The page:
2013 – Another Year of Change

Happy Sunday, friends, family and followers!

It's been a month or so since I've published a blog post, though I've been sharing some fun stuff on Facebook for Recovery Month. September, National Recovery Month, is my favorite month. Recovery, the scenery, the cool air, and the beginning of holidays that are built around gratitude and sharing!

My last post, One Year In, covered the second year of my recovery, 2012, where recovery and the peace that's available became somewhat of a normalcy in life, something not many who struggle with addiction can imagine.

2013 began to unfold similarly to 2012, with recovery and stability filling my life. A couple months in, however, I began to look for a new place to live. I had lived in the apartment I was in for over a year, and the amount of traffic and loud happenings above and around me drove me to find a new place. I worked at a group home with a lady who happened to have the lower level of her house opening up, as another coworker was moving out. The place was peaceful, quiet, and had space to be added, if I was willing to put in some work. I moved into the new place in April and began to add on to the unit and settle in.

In May, I suffered a bad knee injury during a softball tournament. I ended up in urgent care, and because of swelling, I would have to wait for any imaging. The doctor prescribed me Vicodin and sent me on my way. That evening was terrifying to me. Vicodin, an opiate that I had used in my addiction, was in my hands. I called my sponsor and his wife and updated them. I went to their house with the meds, and requested that if I had to take any, they hold the prescription.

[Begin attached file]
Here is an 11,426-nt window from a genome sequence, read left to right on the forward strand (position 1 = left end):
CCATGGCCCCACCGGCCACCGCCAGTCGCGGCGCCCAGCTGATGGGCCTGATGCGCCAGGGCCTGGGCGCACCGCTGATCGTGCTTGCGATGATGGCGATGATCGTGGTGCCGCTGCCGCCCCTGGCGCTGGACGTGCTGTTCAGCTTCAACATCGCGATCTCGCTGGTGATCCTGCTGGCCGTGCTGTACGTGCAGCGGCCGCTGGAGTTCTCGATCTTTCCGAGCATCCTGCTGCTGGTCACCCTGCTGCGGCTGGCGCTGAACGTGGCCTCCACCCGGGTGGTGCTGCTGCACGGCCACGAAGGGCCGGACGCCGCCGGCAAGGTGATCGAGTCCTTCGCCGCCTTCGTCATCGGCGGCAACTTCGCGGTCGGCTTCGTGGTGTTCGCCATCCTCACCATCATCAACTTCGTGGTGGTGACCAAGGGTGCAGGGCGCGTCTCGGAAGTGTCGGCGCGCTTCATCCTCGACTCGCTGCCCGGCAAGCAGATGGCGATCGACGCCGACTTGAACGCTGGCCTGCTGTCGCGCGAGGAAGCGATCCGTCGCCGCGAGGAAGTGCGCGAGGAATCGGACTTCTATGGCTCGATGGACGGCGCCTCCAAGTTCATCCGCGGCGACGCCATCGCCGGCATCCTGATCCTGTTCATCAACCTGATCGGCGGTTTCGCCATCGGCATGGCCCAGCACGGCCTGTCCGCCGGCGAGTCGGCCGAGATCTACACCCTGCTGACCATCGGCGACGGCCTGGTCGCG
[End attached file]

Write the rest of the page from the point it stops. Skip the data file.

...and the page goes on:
Prescription medication in recovery has always been a debatable and blurry topic. Some refuse it. Some think nothing of it. I was somewhere in the middle. I did not want to ruin my recovery. I was also in what I would consider extreme pain. I couldn't sleep and couldn't find a comfortable position, no matter how hard I tried. I also knew I always liked the effects of prescriptions, or any drug for that matter. I took what I needed to. Thankfully, all the concern, guilt and shame that I felt thinking about that prescription would mostly mask any positive, addiction driven psychological effect I could have.

Within the week, I'd stop taking those meds, and soon began to feel the very real effects of opiate withdrawal again, though likely more psychological than anything. This time, I wouldn't have something else to turn to, to relieve that feeling. In active addiction, turning to other drugs and alcohol was always the solution to those feelings. Not this time. I suffered, mostly mentally, with the thought of having chemicals in my body, something I fought so hard against for the previous two and a half years.

The pills would go away, but the problem with my knee didn't. It required surgery, something I'd never had before. Thankfully, it was outpatient and I'd be back to normal life within weeks. Later that summer, I opted for surgery on my other knee, the one that gave me much longer lasting problems. That one wouldn't get better, though, only worse.

In the fall of 2013, I began another part-time job, tutoring students in classes I had taken. Though the pay was not good, I realized quickly how much I loved helping people learn. For that reason, I declared education as my major. Because I couldn't decide on a specific subject, I opted for elementary education, a more generic degree that would allow me to teach any subjects.

As fall came around, I realized the association I began to have with that time of year. Two years prior to that, in 2011, had me in really tough shape, looking for my own place, and eventually beginning a brand new way of living and feeling. Almost opposite from the cycle of nature, my changing and rebirth of sorts came then. I loved fall then, love fall now, and will always love fall. The colors. The exploring. The crisp air. The bonfires with sweatshirts. The hot cocoa and coffee. And the holidays to come!

These holidays would be different, including my first major experience of charity. Something I'll never forget. Something I'll never stop. Charity was and is a life saver.

Until next time, stay well!

J

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